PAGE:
Originally written on Awful Announcing  |  Last updated 10/17/14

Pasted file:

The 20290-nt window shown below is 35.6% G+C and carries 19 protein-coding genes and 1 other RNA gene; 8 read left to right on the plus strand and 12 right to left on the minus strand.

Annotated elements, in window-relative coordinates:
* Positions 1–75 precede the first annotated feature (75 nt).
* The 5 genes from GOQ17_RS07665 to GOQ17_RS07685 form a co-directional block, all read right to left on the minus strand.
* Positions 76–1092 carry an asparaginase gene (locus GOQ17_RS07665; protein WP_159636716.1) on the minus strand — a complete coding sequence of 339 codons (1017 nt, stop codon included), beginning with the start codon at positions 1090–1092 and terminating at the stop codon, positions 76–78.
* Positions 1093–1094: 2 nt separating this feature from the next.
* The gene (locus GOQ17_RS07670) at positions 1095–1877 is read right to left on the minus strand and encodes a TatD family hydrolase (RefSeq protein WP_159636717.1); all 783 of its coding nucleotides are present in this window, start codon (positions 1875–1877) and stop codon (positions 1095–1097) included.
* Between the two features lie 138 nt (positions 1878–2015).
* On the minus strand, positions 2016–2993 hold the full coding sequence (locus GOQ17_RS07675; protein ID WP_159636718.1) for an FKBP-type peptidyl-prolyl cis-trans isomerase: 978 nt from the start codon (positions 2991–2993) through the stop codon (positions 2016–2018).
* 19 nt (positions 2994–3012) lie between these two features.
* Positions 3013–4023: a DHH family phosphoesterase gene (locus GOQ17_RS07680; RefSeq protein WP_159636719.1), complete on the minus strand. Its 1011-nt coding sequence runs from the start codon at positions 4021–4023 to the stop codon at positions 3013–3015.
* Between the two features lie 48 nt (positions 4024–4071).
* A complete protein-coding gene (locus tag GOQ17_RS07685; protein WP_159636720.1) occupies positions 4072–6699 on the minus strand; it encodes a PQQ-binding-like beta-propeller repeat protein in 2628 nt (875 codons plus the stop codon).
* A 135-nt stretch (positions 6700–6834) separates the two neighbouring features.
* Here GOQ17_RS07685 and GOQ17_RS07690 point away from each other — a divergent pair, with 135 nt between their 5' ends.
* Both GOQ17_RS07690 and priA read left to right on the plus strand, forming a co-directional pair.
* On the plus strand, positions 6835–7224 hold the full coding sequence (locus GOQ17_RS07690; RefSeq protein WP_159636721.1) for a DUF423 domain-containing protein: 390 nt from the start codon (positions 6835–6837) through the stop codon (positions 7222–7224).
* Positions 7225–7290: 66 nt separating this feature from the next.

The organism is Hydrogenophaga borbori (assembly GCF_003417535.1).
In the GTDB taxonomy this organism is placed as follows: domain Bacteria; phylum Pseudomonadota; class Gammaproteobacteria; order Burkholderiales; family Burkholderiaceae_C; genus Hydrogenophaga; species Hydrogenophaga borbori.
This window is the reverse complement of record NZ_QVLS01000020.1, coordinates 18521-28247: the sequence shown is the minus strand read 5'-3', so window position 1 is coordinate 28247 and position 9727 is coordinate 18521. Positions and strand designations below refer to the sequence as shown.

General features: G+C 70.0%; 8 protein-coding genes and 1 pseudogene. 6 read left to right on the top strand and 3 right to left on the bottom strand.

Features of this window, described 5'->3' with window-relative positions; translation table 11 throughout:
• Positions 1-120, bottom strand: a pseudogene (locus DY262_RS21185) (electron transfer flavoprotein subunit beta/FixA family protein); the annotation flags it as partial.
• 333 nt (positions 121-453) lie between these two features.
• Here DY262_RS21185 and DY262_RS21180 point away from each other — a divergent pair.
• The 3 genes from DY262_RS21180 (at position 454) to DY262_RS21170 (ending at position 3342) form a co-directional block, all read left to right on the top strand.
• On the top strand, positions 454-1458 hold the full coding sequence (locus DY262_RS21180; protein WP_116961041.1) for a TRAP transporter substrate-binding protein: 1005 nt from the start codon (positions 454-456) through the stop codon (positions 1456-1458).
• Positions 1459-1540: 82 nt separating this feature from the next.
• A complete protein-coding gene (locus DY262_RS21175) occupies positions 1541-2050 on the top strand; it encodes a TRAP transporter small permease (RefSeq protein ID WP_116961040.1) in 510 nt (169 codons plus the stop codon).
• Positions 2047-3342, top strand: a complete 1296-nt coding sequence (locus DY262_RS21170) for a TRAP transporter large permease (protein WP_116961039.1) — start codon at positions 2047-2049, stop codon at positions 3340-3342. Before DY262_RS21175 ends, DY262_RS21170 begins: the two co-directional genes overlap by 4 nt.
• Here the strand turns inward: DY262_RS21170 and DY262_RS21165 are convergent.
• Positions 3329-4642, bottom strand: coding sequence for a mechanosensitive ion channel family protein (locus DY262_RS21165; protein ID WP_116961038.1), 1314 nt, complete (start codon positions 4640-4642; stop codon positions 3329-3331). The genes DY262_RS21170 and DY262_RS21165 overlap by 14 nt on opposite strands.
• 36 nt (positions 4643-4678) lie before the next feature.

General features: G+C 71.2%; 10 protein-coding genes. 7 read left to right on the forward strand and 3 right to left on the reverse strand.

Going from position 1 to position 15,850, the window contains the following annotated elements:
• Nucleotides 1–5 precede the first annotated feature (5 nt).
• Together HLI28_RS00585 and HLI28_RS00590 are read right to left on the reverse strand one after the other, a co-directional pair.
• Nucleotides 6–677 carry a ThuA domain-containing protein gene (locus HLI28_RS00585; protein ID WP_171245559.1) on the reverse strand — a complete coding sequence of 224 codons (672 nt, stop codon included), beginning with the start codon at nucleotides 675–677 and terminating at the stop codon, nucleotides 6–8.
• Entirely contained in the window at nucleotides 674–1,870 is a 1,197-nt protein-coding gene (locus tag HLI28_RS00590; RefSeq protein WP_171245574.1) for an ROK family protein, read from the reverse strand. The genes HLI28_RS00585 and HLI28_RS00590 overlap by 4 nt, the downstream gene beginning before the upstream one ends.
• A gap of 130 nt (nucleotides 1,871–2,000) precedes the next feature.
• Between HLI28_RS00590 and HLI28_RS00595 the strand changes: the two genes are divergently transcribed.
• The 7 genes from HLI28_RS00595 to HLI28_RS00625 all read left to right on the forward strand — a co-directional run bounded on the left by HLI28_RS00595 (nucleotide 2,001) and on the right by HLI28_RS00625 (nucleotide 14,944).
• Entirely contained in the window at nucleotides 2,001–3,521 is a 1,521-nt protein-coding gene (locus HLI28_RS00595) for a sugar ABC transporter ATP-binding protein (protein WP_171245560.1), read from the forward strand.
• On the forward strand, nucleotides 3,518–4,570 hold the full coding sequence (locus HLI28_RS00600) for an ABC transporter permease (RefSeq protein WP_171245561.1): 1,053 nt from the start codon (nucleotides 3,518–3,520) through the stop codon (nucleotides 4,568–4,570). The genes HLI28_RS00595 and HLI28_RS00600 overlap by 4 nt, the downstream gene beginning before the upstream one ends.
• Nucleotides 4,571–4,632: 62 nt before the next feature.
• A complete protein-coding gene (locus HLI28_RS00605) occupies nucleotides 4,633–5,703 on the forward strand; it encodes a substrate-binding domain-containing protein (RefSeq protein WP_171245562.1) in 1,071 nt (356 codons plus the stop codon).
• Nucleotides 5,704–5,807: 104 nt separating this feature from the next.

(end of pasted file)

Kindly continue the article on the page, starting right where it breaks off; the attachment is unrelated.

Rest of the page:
It's incredibly rare to see a network fire an announcer midseason for a mistake made in the broadcast booth, especially after 30 years associated with the network, but ESPN has taken that drastic step with racing announcer Marty Reid. According to the AP, ESPN has confirmed that Reid is no longer working for Bristol.  ESPN will have lead NASCAR announcer Allen Bestwick call Nationwide races and will name a new lead IndyCar announcer at a later date.  Reid had called five different racing series for ESPN - NASCAR's Sprint Cup, Nationwide, and Truck Series as well as IndyCar and NHRA.  Perhaps the biggest development in all this will be ESPN searching for a new voice for the Indianapolis 500, which Reid has called since 2006. This all stems from a mistake Reid made last weekend at the Nationwide race in Kentucky.  He mistakenly called the race over at the white flag and had to sheepishly be told by his broadcast partner that the race was indeed not over.  While that may have been the straw that broke Reid's career, it was far from his first high profile blooper. It's hard to criticize ESPN for making a change and ultimately replacing Reid, but one can't help but think the timing is harsh.  It would be one thing to move another direction after the season and let Reid finish out his duties this year before quietly parting ways.  But firing Reid now seems extreme and such a rare step, again, especially for someone with such a long history with the sport. As far as consequences for announcing gaffes go, you can now put miscalling the end of a NASCAR race at the top of the list. [AP]


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